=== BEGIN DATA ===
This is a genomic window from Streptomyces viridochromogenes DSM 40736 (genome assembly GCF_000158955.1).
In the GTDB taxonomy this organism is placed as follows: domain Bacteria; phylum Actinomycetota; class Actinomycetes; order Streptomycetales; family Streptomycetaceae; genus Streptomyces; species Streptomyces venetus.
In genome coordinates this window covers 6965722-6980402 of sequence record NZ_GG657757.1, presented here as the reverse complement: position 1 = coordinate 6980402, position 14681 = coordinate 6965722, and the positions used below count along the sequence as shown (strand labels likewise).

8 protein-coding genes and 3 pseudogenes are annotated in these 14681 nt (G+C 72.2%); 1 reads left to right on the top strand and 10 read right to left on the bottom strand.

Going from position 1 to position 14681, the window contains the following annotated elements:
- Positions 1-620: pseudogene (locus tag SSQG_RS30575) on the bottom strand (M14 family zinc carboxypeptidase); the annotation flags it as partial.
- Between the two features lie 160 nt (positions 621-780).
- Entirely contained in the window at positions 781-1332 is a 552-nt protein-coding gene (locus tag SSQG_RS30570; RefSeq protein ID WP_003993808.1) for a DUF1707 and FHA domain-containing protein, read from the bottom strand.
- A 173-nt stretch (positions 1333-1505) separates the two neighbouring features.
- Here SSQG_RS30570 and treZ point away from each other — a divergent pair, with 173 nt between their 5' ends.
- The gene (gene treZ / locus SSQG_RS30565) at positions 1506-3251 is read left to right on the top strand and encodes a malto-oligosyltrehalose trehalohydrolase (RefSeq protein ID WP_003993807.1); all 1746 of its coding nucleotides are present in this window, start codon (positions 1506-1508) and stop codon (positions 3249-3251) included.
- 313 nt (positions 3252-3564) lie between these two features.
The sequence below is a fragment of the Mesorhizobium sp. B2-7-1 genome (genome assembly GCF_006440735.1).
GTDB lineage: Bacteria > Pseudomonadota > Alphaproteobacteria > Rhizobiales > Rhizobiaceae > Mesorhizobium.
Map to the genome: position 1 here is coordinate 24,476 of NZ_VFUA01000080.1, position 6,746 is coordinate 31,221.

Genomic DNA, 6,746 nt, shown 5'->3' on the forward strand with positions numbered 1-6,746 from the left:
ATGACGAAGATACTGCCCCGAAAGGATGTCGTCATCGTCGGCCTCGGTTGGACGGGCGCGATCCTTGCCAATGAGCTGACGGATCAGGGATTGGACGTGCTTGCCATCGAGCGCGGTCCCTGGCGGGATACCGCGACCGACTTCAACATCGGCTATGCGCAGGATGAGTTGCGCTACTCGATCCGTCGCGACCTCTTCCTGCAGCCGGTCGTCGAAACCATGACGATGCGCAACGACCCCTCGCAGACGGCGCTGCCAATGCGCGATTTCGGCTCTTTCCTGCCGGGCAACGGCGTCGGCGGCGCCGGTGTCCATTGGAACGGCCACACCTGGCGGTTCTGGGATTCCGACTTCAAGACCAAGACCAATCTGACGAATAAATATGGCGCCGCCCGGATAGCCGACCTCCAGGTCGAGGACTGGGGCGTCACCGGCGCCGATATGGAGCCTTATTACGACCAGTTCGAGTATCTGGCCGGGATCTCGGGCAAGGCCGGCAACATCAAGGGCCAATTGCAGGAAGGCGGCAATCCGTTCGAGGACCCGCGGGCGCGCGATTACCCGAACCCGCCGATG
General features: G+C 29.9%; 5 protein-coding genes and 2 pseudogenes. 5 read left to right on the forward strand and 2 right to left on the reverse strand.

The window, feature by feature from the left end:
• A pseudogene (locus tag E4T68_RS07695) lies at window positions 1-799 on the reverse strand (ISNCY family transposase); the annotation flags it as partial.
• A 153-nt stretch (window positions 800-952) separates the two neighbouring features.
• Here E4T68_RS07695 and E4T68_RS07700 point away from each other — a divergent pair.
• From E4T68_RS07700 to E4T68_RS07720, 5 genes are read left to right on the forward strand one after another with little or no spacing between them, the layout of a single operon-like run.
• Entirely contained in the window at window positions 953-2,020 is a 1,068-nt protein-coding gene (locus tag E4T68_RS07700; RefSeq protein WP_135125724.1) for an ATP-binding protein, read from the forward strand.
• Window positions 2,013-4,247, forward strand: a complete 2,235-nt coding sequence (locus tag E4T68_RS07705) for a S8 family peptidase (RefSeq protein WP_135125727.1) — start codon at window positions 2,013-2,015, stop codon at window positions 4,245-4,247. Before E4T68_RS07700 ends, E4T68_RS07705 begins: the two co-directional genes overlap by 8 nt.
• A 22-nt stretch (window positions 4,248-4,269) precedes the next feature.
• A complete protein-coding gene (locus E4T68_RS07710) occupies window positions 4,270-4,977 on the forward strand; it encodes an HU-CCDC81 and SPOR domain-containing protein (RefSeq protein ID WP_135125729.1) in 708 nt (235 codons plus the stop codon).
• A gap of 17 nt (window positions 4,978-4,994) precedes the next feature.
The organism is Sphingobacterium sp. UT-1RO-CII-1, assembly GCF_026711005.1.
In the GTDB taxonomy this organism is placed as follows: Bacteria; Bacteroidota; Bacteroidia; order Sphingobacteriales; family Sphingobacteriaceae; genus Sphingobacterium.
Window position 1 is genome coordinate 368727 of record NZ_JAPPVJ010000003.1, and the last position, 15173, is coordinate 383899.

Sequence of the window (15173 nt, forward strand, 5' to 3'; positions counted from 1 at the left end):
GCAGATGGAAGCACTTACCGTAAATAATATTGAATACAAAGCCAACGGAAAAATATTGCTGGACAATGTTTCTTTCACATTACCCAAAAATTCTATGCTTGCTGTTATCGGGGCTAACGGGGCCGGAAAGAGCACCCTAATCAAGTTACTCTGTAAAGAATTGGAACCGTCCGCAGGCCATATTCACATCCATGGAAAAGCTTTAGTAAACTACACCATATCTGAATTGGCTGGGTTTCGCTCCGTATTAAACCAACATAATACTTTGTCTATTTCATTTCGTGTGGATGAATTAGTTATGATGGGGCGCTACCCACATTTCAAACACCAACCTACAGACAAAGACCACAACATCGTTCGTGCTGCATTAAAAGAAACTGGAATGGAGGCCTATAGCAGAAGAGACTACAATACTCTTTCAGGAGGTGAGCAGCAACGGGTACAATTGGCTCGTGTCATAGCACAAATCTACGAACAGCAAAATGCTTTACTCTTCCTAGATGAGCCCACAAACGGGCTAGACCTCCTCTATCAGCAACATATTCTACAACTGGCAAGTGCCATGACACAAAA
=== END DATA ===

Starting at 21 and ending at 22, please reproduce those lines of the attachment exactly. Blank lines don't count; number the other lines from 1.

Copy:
• A 153-nt stretch (window positions 800-952) separates the two neighbouring features.
• Here E4T68_RS07695 and E4T68_RS07700 point away from each other — a divergent pair.